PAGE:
As good as our traditions might be, sometimes they become a trap. I need to examine some of my own traditions that might trap me. I have traditions because of family, past experiences or denominational attachment. Some of these place God in a box of being a God of “then but not now.” Hezekiah (II Kings 18.5) showed great courage to put away a tradition that had been embedded in the soul of the nation for decades (Num. 21.4-9). I hope I have the courage to be like him in my walk with God.
There is great surprise and amazement in examining traditions. Some need to be kept. Some need to be abandoned. Let me share some traditions that I am wrestling with right now:
• Time of worship service — At one point in my life, I assumed God had commanded that we worship at 11 on Sunday morning. What a surprise when I went to a service at 8:15 a.m., then to Sunday School after that! Wow, I was awake.
• Preacher attire — As a young Christian, I assumed preachers were born in a black suit. They came straight from the factory dressed that way. I saw a preacher the other day without a tie. He probably did not get the memo. However, he preached a great sermon in the worship time. I also heard a superb sermon from a pastor in a pulpit robe. I saw a cowboy church preacher in boots and blue jeans, with a really big belt buckle. Mercy me — what a wide choice of preacher apparel!
• Pews in the church house — The first time I worshipped without pews was an uncomfortable experience for me. However, there is no requirement to sit in rows facing forward. Some congregations choose chairs for worship. They place them in a semi-circle. Making eye contact with other congregants is a good experience for me. This encourages me on to do the work of worship. I like both. I don’t have to have it one way or the other as my tradition.
• Other music instruments — This is a fact of my life — the piano and the organ have always been on certain sides of the auditorium. What challenged me last month was the orchestra in the service. It not only had drums, but it also had strings, brass, reeds and cymbals. I tapped my foot — only one foot — during worship! Worship music is at times acapella. The point here is the worship of God, not the instrument.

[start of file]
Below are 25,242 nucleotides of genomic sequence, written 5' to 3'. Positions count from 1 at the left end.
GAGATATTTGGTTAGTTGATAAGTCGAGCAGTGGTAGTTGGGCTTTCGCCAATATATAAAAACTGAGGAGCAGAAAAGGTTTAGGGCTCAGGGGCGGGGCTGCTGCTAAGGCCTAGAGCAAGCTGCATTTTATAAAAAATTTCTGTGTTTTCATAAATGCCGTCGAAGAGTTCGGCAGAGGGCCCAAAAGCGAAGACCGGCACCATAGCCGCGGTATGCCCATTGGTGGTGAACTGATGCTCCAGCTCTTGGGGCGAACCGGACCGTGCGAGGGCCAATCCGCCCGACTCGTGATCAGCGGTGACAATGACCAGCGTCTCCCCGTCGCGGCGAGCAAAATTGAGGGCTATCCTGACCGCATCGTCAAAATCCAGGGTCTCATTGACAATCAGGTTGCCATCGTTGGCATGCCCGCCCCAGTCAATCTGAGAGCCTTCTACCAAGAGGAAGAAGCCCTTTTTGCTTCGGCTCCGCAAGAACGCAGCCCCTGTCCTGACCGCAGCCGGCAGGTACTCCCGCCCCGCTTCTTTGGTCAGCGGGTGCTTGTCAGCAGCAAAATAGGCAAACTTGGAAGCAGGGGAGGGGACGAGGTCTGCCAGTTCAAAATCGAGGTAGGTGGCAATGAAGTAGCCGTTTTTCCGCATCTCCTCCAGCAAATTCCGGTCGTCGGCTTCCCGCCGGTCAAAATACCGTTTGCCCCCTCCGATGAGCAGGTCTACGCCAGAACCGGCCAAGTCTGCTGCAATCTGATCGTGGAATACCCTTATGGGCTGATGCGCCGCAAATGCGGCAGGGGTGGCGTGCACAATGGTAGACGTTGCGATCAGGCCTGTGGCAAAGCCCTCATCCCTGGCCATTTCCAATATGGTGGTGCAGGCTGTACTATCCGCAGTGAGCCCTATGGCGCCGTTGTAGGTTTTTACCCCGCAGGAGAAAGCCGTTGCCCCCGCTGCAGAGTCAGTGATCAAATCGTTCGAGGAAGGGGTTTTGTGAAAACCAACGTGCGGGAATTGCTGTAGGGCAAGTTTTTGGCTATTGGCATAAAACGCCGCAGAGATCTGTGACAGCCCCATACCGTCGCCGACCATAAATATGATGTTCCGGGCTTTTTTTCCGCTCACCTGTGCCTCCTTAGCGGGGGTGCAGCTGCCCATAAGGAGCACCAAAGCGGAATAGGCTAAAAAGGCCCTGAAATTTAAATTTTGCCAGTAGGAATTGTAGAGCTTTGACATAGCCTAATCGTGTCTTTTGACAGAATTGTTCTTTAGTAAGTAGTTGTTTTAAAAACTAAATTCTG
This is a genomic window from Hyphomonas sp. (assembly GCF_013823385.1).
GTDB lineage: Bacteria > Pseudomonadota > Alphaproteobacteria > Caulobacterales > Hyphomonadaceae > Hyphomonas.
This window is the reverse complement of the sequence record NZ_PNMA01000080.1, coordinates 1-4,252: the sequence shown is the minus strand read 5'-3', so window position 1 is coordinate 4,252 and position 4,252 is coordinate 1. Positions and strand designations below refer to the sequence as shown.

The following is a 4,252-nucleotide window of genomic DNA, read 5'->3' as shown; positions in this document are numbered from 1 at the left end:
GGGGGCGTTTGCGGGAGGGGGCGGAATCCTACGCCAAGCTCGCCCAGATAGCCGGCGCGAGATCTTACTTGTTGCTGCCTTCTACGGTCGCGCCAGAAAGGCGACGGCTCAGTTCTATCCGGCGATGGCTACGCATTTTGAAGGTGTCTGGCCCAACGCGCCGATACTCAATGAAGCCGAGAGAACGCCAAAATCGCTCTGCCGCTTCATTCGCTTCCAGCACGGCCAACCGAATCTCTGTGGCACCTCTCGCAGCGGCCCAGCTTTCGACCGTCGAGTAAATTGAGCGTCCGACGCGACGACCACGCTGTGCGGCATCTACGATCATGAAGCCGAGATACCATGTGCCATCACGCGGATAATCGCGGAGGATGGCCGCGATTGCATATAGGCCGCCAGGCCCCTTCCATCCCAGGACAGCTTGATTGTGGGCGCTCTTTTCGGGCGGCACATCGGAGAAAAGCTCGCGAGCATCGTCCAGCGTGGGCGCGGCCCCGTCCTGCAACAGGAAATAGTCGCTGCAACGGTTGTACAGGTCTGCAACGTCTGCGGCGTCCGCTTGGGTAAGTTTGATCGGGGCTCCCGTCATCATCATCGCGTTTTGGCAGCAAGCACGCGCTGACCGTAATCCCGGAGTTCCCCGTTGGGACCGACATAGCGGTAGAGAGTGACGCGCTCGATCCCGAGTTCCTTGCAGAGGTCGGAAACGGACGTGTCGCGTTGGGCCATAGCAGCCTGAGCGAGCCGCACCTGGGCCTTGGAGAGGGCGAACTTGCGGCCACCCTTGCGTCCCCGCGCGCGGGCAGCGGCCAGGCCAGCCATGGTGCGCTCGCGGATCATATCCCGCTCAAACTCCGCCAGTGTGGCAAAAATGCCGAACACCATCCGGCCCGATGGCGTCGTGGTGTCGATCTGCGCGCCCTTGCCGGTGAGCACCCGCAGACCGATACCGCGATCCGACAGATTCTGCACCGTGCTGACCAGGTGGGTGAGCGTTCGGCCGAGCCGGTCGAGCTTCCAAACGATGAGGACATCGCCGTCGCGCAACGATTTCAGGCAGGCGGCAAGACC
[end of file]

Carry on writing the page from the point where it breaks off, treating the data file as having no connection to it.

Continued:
• Liturgy — Our kind of Christianity prides itself that we are not liturgical. What happened to me in a recent service was this — they received the offering just before the benediction! What were they thinking? I heard responsive readings and prayers. It touched my heart as we said aloud together the Model Prayer. Don’t tell anyone, but in my private devotions, I have begun to read aloud some of those readings in the back of the hymnbook.
• Hymnbooks/screen hymns —This is a tough call. I don’t read music so I don’t know what those little markings on the pages indicate. I know what I like to sing. I know my comfort zone in worship. There are others who are in worship with me who might enjoy some other music process. I think I might be open to some movement in this area. I know when I get to His presence I will sing, and sing with great gusto. Why shouldn’t I practice that now?
As I consider my walk with God, I’m simply “thinking out loud here” regarding a few traditions that might trap me. We all have them. I am looking at mine. If I need to abandon some of my traditions, let me be like Hezekiah!
Lord Jesus, call to my mind those traditions that trap. If I need to, may I smash that tradition! Set me free! May I find fresh worship with You and You alone. May I find that bonded link with You while it is today!
(Originally published in the June 18, 2008 issue of the Baptist Trumpet.)